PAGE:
by Don Kinyon
I had never seen this apisto before, so I was a little disappointed to find it lacked the bright coloration of some others that have been so popular lately. They soon grow on you, though, and are an attractive fish even without all the color. I was holding some of these fish as part of a business venture and had two pair of them in a 20-gallon tank with a few tetras. I wasn’t thinking of breeding these fish at the time, just hanging on to them until they sold.
These are not at all finicky eaters; anything in the tank small enough to get into their mouths was dinner. They even seemed to pick at the algae on the wood and stone on the tank. They were fed a mixture of live, frozen and dry foods, with dry food of some kind or other fed at least once a day.
The rainwater in the tank was 5.8 pH and kept at about 80° F. When one of the females turned the bright yellow that most apistos do when they are guarding a nest, I did some reading up on the fish. One prominent dwarf cichlid book gives little information on them and another assumes them "difficult". It gives a person a sense of accomplishment reading this about a fish that’s spawning in his tanks, even if that spawn was 100% dumb luck.
The fish spawned on the underside of a clay pot in the corner of the tank. There appeared to be a LOT of eggs, maybe as many as 150. I had another tank available, so I moved all the adults, along with the tetras, to a flat 19-gallon tank. When I checked on the adults the following day, the other female had laid her eggs on the underside of a pot in the new tank. There weren’t as many eggs in this bunch and I knew there would not be much cover for the young in the 19, so both pots were placed in the 20 gallon tank, for a total of well over 200 eggs, by guess.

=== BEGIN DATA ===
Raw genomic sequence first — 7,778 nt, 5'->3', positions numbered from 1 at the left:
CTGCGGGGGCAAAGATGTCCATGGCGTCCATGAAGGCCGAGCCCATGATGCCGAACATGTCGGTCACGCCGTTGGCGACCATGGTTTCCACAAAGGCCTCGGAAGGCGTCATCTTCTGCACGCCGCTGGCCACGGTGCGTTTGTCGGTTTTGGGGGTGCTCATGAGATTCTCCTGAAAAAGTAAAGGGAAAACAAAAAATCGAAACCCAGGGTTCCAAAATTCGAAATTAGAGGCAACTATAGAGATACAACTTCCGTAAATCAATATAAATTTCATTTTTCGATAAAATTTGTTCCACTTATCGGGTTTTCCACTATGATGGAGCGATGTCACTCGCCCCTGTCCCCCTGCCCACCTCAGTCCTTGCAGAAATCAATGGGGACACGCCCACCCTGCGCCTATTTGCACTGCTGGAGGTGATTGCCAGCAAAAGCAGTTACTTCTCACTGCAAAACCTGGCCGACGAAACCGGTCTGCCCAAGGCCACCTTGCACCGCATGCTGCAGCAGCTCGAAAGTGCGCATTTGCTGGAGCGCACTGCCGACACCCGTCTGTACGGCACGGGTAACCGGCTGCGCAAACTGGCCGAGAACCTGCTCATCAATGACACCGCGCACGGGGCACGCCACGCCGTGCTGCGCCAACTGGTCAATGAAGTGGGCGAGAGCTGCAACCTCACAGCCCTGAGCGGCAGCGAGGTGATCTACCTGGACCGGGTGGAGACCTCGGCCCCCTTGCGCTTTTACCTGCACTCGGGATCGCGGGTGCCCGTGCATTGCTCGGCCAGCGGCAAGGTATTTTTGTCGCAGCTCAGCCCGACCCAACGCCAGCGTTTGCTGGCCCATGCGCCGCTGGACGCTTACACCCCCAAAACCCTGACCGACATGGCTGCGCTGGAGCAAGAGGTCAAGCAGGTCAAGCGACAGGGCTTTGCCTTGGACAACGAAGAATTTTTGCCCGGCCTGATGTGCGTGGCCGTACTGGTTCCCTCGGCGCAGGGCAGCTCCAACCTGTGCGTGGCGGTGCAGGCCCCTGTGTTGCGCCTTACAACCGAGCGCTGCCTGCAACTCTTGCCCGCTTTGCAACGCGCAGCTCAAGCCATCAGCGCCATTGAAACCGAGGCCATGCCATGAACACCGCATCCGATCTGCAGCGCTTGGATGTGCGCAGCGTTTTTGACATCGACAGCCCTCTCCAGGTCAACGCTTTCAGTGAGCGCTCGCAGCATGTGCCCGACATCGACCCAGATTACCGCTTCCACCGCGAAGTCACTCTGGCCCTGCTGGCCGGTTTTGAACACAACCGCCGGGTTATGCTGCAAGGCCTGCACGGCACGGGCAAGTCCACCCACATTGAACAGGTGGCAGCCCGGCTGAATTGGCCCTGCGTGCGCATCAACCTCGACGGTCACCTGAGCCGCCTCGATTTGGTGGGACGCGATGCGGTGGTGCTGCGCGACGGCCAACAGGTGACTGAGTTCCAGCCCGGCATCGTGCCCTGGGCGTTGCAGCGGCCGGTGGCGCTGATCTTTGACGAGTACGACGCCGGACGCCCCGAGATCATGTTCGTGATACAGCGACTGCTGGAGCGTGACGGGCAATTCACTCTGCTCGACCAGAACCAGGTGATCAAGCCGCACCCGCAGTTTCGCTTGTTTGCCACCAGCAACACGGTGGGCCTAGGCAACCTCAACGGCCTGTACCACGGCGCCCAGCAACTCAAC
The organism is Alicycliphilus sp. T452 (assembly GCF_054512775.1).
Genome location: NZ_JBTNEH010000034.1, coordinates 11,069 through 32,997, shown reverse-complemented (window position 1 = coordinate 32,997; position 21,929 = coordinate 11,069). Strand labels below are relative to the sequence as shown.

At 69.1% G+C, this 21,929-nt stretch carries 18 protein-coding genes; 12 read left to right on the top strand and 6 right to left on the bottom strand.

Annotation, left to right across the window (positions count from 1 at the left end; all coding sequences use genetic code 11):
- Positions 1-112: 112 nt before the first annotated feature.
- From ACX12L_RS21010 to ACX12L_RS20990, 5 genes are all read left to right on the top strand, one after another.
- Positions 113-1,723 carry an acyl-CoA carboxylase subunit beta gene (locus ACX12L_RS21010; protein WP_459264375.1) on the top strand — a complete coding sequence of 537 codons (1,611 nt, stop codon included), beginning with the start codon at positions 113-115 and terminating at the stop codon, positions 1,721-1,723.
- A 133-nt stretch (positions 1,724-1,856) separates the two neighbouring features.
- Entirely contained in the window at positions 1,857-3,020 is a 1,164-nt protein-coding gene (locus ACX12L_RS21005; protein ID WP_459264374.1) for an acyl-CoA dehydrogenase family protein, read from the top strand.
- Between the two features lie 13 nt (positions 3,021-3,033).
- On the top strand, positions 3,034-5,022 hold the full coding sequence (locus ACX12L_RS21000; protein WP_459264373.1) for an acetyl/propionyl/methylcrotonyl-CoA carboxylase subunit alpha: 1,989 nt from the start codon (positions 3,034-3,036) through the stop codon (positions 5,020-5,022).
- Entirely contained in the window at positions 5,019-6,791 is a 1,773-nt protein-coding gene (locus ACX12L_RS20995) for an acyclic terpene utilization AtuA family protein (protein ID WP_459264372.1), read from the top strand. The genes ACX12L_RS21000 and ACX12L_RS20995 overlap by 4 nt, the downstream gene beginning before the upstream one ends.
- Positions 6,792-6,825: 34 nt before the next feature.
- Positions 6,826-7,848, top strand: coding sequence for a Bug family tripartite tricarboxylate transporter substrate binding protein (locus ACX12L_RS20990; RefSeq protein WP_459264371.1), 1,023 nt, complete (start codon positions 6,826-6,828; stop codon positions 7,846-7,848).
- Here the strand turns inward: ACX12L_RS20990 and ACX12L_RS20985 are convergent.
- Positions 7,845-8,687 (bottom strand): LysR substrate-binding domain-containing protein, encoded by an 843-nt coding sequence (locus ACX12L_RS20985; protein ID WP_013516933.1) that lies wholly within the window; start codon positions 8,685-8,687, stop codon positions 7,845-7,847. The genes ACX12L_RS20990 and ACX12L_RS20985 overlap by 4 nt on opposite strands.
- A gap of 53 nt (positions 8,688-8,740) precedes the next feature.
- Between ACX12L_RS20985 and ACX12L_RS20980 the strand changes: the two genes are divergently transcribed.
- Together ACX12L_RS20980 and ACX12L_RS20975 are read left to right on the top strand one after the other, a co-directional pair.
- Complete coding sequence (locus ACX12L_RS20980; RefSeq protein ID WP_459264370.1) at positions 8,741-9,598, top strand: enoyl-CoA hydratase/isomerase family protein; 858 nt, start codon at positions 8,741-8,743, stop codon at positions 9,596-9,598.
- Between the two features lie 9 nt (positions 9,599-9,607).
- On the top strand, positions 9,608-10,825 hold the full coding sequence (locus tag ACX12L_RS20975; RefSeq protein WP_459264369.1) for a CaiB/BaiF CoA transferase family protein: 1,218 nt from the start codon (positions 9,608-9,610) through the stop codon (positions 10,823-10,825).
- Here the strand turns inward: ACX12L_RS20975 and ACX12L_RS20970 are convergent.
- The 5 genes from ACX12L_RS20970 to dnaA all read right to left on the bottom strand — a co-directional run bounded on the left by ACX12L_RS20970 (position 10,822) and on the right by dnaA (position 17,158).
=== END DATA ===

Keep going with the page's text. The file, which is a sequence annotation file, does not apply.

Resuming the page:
Two days after spawning, the eggs hatched, and in five more days the fry began to swim. I expected a high mortality rate, but it was not the case. The young ate micro worms and newly hatched brine shrimp almost immediately. I’m not sure if young meinkeni are naturally slow-growing or if they weren’t getting enough fresh water, but they progressed very slowly, even with 25% three-times-a-week water changes. At 30 days, they were only at 3/16" and at 60 days about twice that.
Some of the young have been moved to other tanks (and other hobbyists) since then, and the fry are progressing a little faster.
This article first appeared in PVAS’s Delta Tale, Vol 31, # 1